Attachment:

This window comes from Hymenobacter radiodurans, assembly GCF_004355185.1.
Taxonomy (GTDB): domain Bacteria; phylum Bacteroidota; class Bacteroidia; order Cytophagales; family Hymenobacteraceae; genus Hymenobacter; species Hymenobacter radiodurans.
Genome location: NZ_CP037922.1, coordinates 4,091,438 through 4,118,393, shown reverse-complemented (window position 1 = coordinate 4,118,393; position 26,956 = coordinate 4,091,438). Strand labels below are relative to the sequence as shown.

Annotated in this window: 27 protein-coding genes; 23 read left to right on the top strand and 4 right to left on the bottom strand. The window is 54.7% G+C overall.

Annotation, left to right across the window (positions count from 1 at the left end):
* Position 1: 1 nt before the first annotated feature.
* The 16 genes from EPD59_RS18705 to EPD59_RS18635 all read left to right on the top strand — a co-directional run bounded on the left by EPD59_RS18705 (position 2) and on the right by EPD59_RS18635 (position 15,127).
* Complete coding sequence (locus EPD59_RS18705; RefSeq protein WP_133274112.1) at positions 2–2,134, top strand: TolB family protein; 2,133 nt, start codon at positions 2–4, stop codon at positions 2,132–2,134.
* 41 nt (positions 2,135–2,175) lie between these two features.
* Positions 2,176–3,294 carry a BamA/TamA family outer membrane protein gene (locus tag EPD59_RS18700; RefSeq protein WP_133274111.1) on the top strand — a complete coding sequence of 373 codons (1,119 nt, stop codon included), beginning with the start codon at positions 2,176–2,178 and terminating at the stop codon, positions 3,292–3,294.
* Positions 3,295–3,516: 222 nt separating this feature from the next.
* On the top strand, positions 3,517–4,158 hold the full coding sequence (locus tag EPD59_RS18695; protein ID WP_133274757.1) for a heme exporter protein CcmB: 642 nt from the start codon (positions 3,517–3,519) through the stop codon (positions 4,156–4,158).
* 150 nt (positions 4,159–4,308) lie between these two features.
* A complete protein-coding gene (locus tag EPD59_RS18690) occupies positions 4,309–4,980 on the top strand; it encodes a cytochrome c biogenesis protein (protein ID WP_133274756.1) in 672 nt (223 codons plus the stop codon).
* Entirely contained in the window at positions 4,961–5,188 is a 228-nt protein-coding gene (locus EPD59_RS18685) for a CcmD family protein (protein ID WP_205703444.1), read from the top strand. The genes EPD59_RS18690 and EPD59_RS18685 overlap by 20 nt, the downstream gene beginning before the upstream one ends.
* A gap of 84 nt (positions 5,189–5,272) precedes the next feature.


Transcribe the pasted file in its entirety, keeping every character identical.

This window comes from Hymenobacter radiodurans, assembly GCF_004355185.1.
Taxonomy (GTDB): domain Bacteria; phylum Bacteroidota; class Bacteroidia; order Cytophagales; family Hymenobacteraceae; genus Hymenobacter; species Hymenobacter radiodurans.
Genome location: NZ_CP037922.1, coordinates 4,091,438 through 4,118,393, shown reverse-complemented (window position 1 = coordinate 4,118,393; position 26,956 = coordinate 4,091,438). Strand labels below are relative to the sequence as shown.

Annotated in this window: 27 protein-coding genes; 23 read left to right on the top strand and 4 right to left on the bottom strand. The window is 54.7% G+C overall.

Annotation, left to right across the window (positions count from 1 at the left end):
* Position 1: 1 nt before the first annotated feature.
* The 16 genes from EPD59_RS18705 to EPD59_RS18635 all read left to right on the top strand — a co-directional run bounded on the left by EPD59_RS18705 (position 2) and on the right by EPD59_RS18635 (position 15,127).
* Complete coding sequence (locus EPD59_RS18705; RefSeq protein WP_133274112.1) at positions 2–2,134, top strand: TolB family protein; 2,133 nt, start codon at positions 2–4, stop codon at positions 2,132–2,134.
* 41 nt (positions 2,135–2,175) lie between these two features.
* Positions 2,176–3,294 carry a BamA/TamA family outer membrane protein gene (locus tag EPD59_RS18700; RefSeq protein WP_133274111.1) on the top strand — a complete coding sequence of 373 codons (1,119 nt, stop codon included), beginning with the start codon at positions 2,176–2,178 and terminating at the stop codon, positions 3,292–3,294.
* Positions 3,295–3,516: 222 nt separating this feature from the next.
* On the top strand, positions 3,517–4,158 hold the full coding sequence (locus tag EPD59_RS18695; protein ID WP_133274757.1) for a heme exporter protein CcmB: 642 nt from the start codon (positions 3,517–3,519) through the stop codon (positions 4,156–4,158).
* 150 nt (positions 4,159–4,308) lie between these two features.
* A complete protein-coding gene (locus tag EPD59_RS18690) occupies positions 4,309–4,980 on the top strand; it encodes a cytochrome c biogenesis protein (protein ID WP_133274756.1) in 672 nt (223 codons plus the stop codon).
* Entirely contained in the window at positions 4,961–5,188 is a 228-nt protein-coding gene (locus EPD59_RS18685) for a CcmD family protein (protein ID WP_205703444.1), read from the top strand. The genes EPD59_RS18690 and EPD59_RS18685 overlap by 20 nt, the downstream gene beginning before the upstream one ends.
* A gap of 84 nt (positions 5,189–5,272) precedes the next feature.